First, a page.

The two safety zones created by this rule cover all waters of the Willamette River; however, the establishment of these safety zones does not entirely close this section of the Willamette River. The section of the Willamette River between the safety zones will remain open for vessel transits, and it will have a minimum channel width of 138 feet at all times. The first safety zone on the West river bank is encompassed within the following four lines: Line one starting at 45-27′53.5″ N/122-40′03.5″ W then heading 375 feet offshore to 45-27′53.5″ N/122-39′58.5″ W then heading up river 200 feet to 45-27′49.5″ N/122-39′58.5″ W then heading 375 feet back to the shore at 45-27′49.5″ N/122-40′04.5″ W then following the shoreline to end at 45-27′53.5″ N/122-40′03.5″ W. The second safety zone on the East river bank is encompassed within the following four lines: Line one starting at 45-27′53.5″ N/122-39′50.5″ W then heading 420 feet offshore to 45-27′53.5″ N/122-39′55.0″ W then heading up river 200 feet to 45-27′49.5″ N/122-39′55.0″ W then heading 420 feet back to the shore at 45-27′49.5″ N/122-39′47.0″ W then following the shoreline to end at 45-27′49.5″ N/122-39′47.0″ W. Geographically, this rule will cover all waters of the Willamette River 100 feet upriver and downriver of the existing Sellwood Bridge, inward 375 feet from the Western side shoreline, and inward 420 feet from the Eastern side shoreline. The section of the Willamette River between the safety zones will remain open for vessel transits, and it will have a minimum width of 138 feet at all times. These safety zones will ensure the safety of all vessels and crew that are working and transiting in the construction areas.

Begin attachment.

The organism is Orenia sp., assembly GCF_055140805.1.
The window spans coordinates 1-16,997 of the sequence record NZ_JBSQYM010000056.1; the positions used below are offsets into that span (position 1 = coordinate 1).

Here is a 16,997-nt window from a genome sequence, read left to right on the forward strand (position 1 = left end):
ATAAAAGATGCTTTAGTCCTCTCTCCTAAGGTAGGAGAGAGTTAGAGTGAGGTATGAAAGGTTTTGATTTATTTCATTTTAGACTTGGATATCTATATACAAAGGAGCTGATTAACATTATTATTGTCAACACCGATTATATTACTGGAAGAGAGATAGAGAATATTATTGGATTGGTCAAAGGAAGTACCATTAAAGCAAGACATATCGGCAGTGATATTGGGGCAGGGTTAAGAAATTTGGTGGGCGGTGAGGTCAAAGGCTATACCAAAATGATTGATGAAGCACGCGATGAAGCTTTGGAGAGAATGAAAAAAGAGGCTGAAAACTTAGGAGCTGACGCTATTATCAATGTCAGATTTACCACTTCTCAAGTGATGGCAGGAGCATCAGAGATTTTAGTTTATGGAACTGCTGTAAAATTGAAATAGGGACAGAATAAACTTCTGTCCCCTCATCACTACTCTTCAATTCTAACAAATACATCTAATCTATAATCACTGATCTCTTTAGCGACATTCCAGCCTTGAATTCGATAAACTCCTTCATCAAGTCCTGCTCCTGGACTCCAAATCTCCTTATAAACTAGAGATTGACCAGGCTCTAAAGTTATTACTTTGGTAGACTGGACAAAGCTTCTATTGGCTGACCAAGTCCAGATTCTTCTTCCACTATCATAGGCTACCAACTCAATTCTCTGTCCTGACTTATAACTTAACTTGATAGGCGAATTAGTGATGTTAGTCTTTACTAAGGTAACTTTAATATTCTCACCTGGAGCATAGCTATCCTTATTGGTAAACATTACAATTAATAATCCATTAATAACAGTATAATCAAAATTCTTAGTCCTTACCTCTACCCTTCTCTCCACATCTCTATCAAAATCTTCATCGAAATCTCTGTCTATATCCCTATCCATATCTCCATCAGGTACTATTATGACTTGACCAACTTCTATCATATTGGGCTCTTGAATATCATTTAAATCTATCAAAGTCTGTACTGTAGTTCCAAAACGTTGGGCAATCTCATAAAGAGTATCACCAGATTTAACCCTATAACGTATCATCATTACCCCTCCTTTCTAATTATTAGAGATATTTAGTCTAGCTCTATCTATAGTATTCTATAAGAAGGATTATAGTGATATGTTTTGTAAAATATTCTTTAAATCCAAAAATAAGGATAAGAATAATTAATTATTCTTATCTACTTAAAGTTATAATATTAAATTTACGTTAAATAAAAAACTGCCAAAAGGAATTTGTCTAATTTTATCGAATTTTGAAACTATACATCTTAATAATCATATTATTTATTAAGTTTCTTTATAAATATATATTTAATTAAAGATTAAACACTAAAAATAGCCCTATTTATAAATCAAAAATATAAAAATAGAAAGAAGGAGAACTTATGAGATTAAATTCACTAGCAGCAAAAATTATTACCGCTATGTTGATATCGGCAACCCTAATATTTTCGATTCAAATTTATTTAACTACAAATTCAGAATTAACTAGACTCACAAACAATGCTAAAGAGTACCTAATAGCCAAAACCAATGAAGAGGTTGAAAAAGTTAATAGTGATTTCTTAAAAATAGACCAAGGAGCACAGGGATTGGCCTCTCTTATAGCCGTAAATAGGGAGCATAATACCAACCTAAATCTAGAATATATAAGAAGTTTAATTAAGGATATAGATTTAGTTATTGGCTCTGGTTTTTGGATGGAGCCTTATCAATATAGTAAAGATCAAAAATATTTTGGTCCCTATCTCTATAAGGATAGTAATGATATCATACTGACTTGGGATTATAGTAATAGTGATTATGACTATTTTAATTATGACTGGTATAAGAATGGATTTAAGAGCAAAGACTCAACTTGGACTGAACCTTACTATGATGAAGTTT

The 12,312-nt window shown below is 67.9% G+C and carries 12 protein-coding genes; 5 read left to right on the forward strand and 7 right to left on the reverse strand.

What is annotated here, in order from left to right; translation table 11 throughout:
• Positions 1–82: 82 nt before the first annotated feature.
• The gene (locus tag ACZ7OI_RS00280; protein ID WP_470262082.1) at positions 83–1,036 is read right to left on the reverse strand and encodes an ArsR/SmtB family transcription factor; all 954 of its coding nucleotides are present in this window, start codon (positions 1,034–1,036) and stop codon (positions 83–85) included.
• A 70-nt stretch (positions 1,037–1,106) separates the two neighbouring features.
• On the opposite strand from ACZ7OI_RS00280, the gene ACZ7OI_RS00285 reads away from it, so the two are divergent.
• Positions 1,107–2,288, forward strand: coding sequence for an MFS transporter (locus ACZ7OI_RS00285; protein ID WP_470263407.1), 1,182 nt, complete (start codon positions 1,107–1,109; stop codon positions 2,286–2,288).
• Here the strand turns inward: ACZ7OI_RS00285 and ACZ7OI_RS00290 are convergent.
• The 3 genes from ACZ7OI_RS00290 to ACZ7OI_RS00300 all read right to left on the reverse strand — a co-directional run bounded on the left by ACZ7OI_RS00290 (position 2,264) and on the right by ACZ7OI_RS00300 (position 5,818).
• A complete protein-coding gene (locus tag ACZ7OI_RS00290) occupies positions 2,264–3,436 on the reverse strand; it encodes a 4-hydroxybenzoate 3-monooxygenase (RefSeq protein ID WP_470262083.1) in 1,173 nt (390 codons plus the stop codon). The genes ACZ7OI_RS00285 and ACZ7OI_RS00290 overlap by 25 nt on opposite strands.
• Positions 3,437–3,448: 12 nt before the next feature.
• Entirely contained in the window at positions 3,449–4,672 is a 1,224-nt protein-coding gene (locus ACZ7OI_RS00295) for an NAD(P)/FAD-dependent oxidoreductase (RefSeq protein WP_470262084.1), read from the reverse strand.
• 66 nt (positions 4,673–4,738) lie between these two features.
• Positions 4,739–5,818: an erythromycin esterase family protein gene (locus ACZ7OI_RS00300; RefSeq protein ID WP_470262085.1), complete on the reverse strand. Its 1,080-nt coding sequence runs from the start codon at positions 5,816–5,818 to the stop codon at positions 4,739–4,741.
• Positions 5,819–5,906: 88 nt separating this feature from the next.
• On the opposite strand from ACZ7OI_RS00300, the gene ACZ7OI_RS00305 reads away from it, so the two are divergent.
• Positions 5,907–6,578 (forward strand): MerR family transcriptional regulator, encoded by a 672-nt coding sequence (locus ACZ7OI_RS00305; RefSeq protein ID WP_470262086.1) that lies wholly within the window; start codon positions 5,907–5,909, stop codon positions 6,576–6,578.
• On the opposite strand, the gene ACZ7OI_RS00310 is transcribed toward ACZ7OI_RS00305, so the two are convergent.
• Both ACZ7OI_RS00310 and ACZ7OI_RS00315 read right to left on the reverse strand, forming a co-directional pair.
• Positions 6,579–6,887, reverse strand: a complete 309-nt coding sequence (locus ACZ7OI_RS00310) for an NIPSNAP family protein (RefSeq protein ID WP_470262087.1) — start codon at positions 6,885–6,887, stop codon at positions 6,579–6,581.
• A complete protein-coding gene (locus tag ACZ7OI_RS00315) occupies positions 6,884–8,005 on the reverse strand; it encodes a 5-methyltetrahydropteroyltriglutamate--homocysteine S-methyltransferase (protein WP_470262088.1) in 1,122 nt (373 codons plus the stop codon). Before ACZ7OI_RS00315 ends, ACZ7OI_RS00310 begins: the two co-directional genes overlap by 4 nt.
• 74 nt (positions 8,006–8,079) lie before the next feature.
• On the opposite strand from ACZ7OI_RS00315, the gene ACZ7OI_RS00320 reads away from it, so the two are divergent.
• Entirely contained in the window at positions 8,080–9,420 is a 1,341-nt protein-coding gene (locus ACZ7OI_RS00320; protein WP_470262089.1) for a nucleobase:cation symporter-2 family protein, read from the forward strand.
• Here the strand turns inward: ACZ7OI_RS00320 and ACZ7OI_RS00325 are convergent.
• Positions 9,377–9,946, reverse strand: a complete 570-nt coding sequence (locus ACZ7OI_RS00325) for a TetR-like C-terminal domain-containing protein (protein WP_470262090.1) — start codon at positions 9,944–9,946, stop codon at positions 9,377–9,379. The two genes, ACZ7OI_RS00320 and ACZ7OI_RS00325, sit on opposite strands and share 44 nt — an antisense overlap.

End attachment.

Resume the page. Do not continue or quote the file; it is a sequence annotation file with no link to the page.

Regulatory Analyses Back to Top
We developed this rule after considering numerous statutes and executive orders related to rulemaking. Below we summarize our analyses based on 13 of these statutes or executive orders.
Regulatory Planning and Review Back to Top
Executive Orders 13563, Improving Regulation and Regulatory Review, and 12866, Regulatory Planning and Review, direct agencies to assess the costs and benefits of available regulatory alternatives and, if regulation is necessary, to select regulatory approaches that maximize net benefits (including potential economic, environmental, public health and safety effects, distributive impacts, and equity). Executive Order 13563 emphasizes the importance of quantifying both costs and benefits, of reducing costs, of harmonizing rules, and of promoting flexibility. This rule has not been designated a significant regulatory action under section 3(f) of Executive Order 12866. Accordingly, the Office of Management and Budget has not reviewed this regulation under Executive Order 12866. The Coast Guard has made this determination based on the fact that the safety zones created by this rule will not significantly affect the maritime public because vessels may still transit in the vicinity of the safety zones.
Small Entities Back to Top